“I’m going to be very honest: maybe a few weeks ago, five or six weeks ago, I was not on top of my game. At least physically. We talk within the players and we know that, maybe at the beginning, we were not 100 percent as we were supposed to be when we got here. I got injured at the end of last season and then I went on holiday. Maybe I got out of my diet and, when I came back, I was not the way I was supposed to be. I was a little bit overweight. That affected my game. You can be selfish and blame it on the manager but I’m not going to do that. I’m responsible 100%, and so are the other guys.
Given that Chelsea manager Jose Mourinho said on Thursday he doesn’t quite know what’s wrong with the defending Premier League champions, hearing someone — anyone — speak up and explain the club’s worst start to a season in 37 years will surely be a welcome sound to any Blues supporter’s ears.
[ MORE: Liverpool appoint Klopp as manager | Allardyce to Sunderland? ]
Costa, who is eligible to return from suspension next weekend when Aston Villa visit Stamford Bridge, has scored just one goal in league play this season (six appearances) after scoring 20 in 26 games last season.
Now that Liverpool have selected and named their new manager, it appears Sunderland are finally ready to move forward with their own managerial search. (That’s clearly a joke, because it implies Liverpool and Sunderland ever duke it out for the same managerial candidate.)
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Anyway, the Black Cats will have to hire someone to replace the recently-departed Dick Advocaat at some point. We all knew that, despite the fact he’s probably earned a shot at that level, Bob Bradley was never really going to be considered for the job. With that in mind, if you’re not going to endear yourself to the entire United States of America with this hire, you might as well go for the best unemployed manager who’ll actually consider your approach.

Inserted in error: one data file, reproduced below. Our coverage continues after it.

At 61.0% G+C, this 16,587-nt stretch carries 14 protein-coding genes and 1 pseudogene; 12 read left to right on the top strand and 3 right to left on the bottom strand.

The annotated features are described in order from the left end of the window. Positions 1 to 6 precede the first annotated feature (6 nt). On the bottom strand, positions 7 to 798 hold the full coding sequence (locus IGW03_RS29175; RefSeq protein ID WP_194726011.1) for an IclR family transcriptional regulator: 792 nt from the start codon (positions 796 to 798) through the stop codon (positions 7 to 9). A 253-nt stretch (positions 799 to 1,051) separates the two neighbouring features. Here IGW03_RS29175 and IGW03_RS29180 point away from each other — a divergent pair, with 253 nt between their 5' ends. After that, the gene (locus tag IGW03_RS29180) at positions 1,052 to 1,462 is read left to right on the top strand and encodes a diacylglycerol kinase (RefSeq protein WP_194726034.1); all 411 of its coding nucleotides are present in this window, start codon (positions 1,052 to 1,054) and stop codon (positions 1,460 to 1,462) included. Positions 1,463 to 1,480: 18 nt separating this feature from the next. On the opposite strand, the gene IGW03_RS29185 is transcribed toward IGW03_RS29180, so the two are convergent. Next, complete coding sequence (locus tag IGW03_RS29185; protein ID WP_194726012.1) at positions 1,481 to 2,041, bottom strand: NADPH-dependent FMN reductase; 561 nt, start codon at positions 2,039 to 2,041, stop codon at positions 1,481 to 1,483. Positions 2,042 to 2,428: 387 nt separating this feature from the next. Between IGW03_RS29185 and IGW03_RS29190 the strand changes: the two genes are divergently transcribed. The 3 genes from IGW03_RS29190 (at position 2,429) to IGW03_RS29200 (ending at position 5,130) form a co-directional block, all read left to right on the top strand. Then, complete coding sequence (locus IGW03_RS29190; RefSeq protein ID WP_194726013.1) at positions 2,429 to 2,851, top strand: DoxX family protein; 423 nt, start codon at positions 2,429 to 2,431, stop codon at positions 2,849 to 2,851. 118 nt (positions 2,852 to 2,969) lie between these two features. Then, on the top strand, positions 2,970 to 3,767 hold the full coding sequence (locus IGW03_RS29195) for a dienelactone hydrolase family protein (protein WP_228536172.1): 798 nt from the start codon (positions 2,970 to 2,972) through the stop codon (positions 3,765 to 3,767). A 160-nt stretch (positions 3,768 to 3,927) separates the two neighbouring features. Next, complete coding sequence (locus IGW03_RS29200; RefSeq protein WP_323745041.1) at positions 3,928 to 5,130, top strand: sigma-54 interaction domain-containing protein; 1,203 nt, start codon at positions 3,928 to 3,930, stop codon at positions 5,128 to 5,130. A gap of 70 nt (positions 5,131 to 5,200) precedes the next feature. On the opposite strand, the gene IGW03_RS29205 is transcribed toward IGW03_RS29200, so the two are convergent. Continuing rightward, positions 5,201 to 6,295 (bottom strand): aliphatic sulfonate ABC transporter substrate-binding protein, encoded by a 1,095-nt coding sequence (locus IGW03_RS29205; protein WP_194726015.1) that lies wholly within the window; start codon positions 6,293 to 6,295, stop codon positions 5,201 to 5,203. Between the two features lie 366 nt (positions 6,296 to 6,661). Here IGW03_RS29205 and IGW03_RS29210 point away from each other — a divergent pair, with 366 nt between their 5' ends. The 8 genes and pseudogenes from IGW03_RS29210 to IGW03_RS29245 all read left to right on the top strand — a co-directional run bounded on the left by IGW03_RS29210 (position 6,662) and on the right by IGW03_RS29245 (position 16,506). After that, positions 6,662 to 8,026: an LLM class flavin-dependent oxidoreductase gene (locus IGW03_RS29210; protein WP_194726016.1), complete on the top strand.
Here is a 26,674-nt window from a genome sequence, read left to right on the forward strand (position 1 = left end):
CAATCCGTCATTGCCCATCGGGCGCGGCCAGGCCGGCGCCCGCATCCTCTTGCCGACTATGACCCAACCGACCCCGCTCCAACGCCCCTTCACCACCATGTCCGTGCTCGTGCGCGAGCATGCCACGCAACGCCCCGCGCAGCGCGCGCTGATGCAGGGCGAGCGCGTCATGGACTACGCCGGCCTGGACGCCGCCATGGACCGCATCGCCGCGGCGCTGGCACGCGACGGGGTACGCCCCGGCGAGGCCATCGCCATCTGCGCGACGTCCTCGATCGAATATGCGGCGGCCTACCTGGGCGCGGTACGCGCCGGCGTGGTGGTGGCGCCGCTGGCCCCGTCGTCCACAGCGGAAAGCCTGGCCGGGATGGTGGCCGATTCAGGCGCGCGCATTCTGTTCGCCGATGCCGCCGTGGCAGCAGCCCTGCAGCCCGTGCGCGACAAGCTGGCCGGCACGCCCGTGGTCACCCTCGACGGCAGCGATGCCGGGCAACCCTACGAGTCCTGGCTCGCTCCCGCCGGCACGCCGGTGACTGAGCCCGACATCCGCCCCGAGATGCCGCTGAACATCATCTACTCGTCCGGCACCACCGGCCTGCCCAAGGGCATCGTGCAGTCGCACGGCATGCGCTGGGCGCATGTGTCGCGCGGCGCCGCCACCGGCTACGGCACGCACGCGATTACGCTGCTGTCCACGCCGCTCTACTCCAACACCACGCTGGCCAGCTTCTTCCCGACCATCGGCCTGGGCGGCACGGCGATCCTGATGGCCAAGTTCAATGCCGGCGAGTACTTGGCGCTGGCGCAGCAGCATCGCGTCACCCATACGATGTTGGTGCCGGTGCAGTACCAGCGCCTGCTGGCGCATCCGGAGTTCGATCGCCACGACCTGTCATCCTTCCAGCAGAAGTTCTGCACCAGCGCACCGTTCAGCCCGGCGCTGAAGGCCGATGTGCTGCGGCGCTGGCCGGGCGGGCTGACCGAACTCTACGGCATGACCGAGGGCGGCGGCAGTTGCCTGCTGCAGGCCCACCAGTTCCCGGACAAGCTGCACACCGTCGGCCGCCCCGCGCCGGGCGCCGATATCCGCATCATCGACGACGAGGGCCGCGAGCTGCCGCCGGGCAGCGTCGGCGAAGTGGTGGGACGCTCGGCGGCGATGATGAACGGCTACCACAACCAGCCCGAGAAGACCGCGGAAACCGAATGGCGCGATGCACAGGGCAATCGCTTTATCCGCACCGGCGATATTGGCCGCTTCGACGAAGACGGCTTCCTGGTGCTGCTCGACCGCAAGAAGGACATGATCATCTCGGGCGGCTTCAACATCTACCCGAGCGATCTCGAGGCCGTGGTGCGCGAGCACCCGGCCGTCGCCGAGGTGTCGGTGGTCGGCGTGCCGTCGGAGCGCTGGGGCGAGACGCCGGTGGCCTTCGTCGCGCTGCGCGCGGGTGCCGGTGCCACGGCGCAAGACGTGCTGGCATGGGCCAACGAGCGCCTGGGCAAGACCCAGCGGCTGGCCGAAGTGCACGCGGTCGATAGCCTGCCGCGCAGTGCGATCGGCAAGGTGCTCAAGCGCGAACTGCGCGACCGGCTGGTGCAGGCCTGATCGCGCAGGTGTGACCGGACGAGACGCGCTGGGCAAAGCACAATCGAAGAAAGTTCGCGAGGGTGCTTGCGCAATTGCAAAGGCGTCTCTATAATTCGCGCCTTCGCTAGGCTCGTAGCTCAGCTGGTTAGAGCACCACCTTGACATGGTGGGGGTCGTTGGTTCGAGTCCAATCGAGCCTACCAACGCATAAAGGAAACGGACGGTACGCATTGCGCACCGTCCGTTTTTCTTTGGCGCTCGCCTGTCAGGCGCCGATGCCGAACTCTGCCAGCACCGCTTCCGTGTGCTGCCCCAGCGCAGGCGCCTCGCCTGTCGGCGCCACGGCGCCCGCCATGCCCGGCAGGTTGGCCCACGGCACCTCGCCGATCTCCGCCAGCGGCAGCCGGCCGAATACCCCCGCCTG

That’s what Sunderland chairman Ellis Short appears to have done, as it was reported Thursday that despite an initial reluctance from Sam Allardyce — let’s be honest, he actually was holding out hope for the Liverpool job — the 60-year-old most recently in charge of West Ham United was willing and ready to enter into negotiations with the northeastern club.
One of the major sticking points during Sunderland’s courting of Allardyce is expected to be his demand for autonomy in the transfer market as well as a sizable transfer budget to sign his own players during the January window.
[ MORE: Advocaat: Sunderland squad too thin, chairman to blame ]
Allardyce seems like the no. 1 guy you’d like to bring in to steady a capsized ship — cough Sunderland cough — in any situation. Not only does he have a successful track record in the Premier League, but he’s the kind of no-nonsense leader a club like Sunderland so desperately needs as they find themselves in yet another relegation battle just eight games into the new season.
Short hopes to have Allardyce signed, sealed and delivered when the Premier League returns to action next weekend. In that event, Allardyce’s first game in charge of Sunderland would be a trip to West Bromwich Albion. His first home fixture? Home to Tyne-Wear derby rivals Newcastle United, a club whose boisterous fanbase still holds a great deal of disdain for Big Sam. Sometimes the football gods really are looking out for us.